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Welsh Government - Landfill Disposals Tax

The Welsh Government has launched a consultation into proposals for Landfill Disposals Tax. Details of the consultation can be found on the Welsh Government website. The submission was in the form of an online form where not all questions were answered. The Geological Society response can be found below:

Submitted 19 May 2015

Chapter 5: Community Wellbeing

Question 28 – If the Welsh Government allocates a proportion of Landfill Disposals Tax revenue to enhance community wellbeing, which of the following activities should benefit from funding and why?

  • Supporting compliance and enforcement and minimising the impact of waste crime
  • Supporting waste minimisation and the diversion of waste from landfill
  • Biodiversity initiatives and wider environmental improvements
  • Tackling poverty and deprivation in communities
  • Other (please specify)

We support the plan to allocate a proportion of the proposed Landfill Disposals Tax to enhance community wellbeing: landfill projects have a significant effect on local communities in terms of environmental impact and the Landfill Communities Fund will contribute towards ameliorating some of these issues. An important area of activity that is omitted in the consultation document is geoconservation and the protection of geologically important sites. Many of our Fellows and people in the wider geoconservation community have expressed concern about the lack of awareness, support and protection of important geological sites in Wales. The inclusion of geoconservation activities in the remit of the Landfill Communities Fund would help to improve the maintenance of these sites and also enhance the public’s appreciation and understanding of this amenity.

Wales is home to vast number of geological sites that are of great importance to research and education in geoscience, some of global significance. They also form a crucial part of the history of geology and serve as a major tourist draw to Wales. Wales is home to many established geotourism sites including National Parks, Sites of Special Scientific Interest, Geoparks and others. Some of these sites were highlighted in The Geological Society’s 100 Great Geosites project which launched to much media attention in late 2014. Many of the less well known sites represent an important knowledge source to locals as well as people from the rest of the UK and around the world. Time and place are important factors in the study of geology: key geological outcrops that underpin our understanding of the planet we live on are not replicated elsewhere and are unique to a specific location, so conservation of regional sites is very important. They also inspire great enthusiasm on the part of many local geoconservation groups and amateur geologists and contribute to a sense of pride in the regionality of local geology.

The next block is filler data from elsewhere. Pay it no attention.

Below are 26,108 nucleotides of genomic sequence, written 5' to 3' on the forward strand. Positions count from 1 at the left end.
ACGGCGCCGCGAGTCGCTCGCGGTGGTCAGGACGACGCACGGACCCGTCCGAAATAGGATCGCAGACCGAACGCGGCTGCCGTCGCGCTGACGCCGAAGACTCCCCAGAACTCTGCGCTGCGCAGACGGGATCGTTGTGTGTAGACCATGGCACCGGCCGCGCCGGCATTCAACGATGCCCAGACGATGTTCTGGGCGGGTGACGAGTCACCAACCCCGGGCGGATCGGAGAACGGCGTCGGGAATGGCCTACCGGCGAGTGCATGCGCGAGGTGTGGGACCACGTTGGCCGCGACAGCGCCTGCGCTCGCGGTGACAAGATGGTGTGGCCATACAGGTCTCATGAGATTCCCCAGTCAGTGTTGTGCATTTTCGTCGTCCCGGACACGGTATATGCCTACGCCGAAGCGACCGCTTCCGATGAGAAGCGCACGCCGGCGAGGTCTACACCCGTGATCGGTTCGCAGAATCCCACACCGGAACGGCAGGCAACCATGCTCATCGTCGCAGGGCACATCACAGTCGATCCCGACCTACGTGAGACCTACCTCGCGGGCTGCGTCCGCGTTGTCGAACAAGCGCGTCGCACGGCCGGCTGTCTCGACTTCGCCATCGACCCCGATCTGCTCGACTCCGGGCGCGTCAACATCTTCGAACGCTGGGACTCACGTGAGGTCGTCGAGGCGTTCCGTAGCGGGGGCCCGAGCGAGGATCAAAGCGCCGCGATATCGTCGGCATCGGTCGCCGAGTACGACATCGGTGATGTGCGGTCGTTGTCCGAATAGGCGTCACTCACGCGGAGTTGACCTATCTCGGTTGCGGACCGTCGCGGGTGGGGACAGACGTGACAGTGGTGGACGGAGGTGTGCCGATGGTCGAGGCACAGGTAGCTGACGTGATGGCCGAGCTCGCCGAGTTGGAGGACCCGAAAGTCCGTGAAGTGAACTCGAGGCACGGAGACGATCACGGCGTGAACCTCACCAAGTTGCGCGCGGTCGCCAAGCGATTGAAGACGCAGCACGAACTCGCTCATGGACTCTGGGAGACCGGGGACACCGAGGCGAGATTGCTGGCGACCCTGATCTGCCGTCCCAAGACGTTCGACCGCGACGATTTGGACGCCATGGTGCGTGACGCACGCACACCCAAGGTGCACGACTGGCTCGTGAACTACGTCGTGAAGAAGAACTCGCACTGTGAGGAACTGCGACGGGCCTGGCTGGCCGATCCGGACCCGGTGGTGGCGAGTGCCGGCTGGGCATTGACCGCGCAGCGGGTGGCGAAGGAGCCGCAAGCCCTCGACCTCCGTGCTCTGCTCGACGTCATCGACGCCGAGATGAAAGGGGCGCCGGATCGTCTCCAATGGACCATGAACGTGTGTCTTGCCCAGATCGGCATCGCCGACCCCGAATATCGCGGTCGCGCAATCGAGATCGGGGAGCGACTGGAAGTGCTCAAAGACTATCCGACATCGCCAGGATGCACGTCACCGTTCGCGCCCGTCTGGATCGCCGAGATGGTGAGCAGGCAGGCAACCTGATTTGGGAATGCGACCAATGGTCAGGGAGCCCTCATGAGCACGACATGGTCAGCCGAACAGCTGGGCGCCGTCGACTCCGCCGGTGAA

Visitors to Wales’ vast areas of natural beauty and geological heritage contribute significantly to the Welsh economy. Aside from the more established sites, there is a wealth of scientifically and historically important geological sites in Wales that are not used or promoted in the most beneficial way. Allocation of funds from the Landfill Disposal Tax revenue to geoconservation could significantly improve care and maintenance of areas of geological importance as well as enhancing access to this public amenity through activities such as raising awareness of Welsh geology and generating branded promotional materials including installation of geological interpretation panels and maps of local sites.